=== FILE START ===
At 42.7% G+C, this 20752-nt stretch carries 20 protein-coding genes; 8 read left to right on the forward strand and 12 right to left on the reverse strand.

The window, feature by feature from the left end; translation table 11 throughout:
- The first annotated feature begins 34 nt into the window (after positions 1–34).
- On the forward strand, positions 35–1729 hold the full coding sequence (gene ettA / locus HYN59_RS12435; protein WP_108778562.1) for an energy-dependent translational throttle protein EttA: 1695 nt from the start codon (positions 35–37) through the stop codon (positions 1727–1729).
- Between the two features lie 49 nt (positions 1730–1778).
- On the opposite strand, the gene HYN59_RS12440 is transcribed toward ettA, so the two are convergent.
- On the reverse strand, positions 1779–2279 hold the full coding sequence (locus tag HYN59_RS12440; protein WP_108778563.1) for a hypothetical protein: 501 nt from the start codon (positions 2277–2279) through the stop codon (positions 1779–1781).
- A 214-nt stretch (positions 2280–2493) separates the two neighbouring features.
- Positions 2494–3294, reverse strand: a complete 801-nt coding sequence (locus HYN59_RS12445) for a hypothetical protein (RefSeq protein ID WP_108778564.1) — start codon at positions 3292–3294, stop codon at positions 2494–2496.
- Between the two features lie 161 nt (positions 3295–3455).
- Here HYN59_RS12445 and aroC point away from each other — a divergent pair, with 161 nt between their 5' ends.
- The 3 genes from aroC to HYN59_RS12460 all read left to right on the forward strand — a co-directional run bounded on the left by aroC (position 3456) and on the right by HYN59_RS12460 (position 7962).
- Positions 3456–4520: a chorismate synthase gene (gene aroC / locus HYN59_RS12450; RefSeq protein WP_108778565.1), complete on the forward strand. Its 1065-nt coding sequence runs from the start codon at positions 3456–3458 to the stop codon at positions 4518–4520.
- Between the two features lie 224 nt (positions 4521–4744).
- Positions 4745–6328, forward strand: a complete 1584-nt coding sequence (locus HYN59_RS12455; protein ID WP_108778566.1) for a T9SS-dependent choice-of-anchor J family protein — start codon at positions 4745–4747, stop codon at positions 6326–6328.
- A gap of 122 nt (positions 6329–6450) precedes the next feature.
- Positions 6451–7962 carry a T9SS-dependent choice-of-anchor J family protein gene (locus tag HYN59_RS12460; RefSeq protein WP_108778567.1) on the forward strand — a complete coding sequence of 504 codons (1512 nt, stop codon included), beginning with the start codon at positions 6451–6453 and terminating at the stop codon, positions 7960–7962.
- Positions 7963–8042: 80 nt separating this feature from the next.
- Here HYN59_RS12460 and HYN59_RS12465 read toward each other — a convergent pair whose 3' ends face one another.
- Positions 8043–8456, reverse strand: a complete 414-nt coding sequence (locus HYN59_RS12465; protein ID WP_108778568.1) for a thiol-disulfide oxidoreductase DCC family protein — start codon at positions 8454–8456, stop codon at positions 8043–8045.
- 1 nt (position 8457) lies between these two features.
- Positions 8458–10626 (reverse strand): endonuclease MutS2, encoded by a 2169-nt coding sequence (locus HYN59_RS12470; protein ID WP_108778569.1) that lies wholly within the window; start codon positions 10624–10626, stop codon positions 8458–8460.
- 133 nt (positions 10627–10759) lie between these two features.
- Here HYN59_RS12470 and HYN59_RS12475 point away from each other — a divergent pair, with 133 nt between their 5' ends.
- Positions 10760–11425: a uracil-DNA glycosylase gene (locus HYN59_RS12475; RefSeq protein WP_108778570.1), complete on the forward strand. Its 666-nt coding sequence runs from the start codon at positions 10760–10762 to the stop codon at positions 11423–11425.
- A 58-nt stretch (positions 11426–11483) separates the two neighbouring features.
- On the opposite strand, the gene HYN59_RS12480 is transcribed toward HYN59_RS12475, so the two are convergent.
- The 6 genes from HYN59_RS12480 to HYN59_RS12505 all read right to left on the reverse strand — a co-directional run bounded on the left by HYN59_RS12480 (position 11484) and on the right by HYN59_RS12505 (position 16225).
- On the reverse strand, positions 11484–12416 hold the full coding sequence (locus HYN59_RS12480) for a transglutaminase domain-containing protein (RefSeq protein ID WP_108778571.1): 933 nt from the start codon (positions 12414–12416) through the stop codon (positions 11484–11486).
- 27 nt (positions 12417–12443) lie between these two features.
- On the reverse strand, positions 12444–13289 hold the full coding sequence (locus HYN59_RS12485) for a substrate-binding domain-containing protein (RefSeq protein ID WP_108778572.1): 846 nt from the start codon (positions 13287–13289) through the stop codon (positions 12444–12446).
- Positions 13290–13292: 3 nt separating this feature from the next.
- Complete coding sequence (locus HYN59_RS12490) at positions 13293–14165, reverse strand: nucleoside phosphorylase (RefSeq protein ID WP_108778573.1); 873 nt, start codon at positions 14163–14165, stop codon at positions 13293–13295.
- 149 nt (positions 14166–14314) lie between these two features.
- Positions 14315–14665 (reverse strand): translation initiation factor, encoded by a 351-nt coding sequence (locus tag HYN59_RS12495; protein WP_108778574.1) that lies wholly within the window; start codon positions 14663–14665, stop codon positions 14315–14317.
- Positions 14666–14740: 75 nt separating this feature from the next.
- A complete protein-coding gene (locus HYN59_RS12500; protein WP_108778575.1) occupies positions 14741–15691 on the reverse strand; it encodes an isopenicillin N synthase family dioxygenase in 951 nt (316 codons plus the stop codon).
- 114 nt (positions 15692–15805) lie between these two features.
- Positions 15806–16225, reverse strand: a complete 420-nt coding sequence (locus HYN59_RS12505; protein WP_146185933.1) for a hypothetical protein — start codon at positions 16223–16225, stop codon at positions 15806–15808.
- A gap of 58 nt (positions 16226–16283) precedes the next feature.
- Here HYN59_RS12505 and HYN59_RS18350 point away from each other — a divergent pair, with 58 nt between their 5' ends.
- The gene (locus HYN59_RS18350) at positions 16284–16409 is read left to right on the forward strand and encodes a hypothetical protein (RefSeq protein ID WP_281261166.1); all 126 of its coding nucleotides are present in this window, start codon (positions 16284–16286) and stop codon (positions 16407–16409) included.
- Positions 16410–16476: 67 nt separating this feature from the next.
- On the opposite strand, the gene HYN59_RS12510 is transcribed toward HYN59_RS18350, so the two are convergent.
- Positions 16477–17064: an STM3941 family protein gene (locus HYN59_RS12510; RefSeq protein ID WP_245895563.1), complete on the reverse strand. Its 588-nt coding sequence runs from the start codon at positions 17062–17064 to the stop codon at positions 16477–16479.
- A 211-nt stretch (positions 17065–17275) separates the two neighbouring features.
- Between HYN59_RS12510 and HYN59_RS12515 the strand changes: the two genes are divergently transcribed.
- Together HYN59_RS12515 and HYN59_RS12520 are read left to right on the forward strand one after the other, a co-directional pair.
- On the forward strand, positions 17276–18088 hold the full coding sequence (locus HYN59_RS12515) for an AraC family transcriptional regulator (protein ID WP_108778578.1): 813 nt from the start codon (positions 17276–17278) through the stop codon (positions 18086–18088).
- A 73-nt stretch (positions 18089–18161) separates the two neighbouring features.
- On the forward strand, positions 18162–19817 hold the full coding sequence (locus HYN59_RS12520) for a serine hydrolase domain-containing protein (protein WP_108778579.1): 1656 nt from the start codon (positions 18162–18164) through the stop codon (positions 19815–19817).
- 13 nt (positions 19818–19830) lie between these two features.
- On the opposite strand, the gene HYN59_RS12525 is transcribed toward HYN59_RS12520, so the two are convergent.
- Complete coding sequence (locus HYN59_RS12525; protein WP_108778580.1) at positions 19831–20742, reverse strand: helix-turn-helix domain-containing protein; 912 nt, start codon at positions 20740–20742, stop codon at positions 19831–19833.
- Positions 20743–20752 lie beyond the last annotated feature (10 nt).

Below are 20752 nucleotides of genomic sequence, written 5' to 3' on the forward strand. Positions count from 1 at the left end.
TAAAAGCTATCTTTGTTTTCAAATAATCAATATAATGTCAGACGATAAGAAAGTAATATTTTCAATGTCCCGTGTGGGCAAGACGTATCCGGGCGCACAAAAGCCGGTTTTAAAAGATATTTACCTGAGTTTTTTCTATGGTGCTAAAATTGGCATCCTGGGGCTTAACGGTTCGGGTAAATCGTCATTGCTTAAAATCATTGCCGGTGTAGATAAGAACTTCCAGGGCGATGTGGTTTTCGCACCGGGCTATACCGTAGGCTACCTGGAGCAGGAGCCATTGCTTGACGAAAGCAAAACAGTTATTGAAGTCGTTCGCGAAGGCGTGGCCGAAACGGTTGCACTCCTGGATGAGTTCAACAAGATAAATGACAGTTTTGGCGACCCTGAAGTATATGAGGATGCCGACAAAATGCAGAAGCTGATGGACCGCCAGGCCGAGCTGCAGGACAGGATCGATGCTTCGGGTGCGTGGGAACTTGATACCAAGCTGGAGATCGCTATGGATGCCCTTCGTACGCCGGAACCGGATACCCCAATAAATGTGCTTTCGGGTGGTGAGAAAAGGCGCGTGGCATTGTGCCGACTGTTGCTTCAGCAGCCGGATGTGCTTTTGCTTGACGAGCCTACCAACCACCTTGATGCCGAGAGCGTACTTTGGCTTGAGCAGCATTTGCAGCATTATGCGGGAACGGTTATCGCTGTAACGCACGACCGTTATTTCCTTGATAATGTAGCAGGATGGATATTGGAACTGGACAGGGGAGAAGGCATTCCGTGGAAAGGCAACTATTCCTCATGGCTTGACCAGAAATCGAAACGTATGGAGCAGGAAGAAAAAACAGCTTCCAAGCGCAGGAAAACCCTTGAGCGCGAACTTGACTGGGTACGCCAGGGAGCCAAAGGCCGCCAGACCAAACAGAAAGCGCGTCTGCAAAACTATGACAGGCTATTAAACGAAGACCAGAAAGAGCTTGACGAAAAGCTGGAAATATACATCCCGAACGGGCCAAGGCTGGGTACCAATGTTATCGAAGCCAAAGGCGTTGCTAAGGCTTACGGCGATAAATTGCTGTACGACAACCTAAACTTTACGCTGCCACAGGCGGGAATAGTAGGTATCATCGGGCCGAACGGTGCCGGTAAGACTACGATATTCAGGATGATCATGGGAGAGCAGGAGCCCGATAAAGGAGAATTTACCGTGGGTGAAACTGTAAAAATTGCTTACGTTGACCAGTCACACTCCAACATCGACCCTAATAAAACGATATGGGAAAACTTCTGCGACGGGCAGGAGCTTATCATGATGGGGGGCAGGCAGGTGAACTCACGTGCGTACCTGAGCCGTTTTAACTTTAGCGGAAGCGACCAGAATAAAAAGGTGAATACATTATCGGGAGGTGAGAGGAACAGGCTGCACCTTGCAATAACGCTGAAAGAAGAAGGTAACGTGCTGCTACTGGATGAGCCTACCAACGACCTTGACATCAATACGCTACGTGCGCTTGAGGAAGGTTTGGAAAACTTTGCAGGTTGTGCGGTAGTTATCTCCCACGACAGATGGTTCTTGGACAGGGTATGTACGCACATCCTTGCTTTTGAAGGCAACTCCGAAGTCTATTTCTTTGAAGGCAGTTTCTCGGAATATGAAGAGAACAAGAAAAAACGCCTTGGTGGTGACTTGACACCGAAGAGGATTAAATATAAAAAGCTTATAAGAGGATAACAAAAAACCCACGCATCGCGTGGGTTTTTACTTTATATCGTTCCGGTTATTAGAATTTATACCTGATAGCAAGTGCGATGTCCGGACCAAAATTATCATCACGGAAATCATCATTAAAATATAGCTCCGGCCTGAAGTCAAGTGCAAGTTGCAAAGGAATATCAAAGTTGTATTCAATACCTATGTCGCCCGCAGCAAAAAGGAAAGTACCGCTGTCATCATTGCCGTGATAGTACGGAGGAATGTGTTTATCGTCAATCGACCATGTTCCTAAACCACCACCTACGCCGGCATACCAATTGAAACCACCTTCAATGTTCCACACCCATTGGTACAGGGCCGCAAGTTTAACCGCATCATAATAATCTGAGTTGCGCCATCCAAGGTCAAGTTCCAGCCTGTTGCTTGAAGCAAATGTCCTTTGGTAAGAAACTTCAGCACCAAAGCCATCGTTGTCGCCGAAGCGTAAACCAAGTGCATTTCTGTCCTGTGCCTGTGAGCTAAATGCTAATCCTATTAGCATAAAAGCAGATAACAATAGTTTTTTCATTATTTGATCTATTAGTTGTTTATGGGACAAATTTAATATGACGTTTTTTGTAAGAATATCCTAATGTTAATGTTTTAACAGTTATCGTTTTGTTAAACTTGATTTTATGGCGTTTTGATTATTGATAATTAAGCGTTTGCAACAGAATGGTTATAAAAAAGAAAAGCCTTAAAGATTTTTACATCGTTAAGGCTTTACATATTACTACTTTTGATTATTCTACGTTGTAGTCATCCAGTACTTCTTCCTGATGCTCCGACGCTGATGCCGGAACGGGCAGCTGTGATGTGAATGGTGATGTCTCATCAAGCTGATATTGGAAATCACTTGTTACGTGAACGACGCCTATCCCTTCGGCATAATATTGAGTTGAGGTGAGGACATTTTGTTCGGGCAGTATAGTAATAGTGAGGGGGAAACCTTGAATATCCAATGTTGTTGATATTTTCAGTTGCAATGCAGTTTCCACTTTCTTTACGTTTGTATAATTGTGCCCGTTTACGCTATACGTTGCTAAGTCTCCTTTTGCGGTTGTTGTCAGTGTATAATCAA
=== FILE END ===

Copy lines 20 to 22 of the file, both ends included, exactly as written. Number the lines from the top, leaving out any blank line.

- Positions 8043–8456, reverse strand: a complete 414-nt coding sequence (locus HYN59_RS12465; protein ID WP_108778568.1) for a thiol-disulfide oxidoreductase DCC family protein — start codon at positions 8454–8456, stop codon at positions 8043–8045.
- 1 nt (position 8457) lies between these two features.
- Positions 8458–10626 (reverse strand): endonuclease MutS2, encoded by a 2169-nt coding sequence (locus HYN59_RS12470; protein ID WP_108778569.1) that lies wholly within the window; start codon positions 10624–10626, stop codon positions 8458–8460.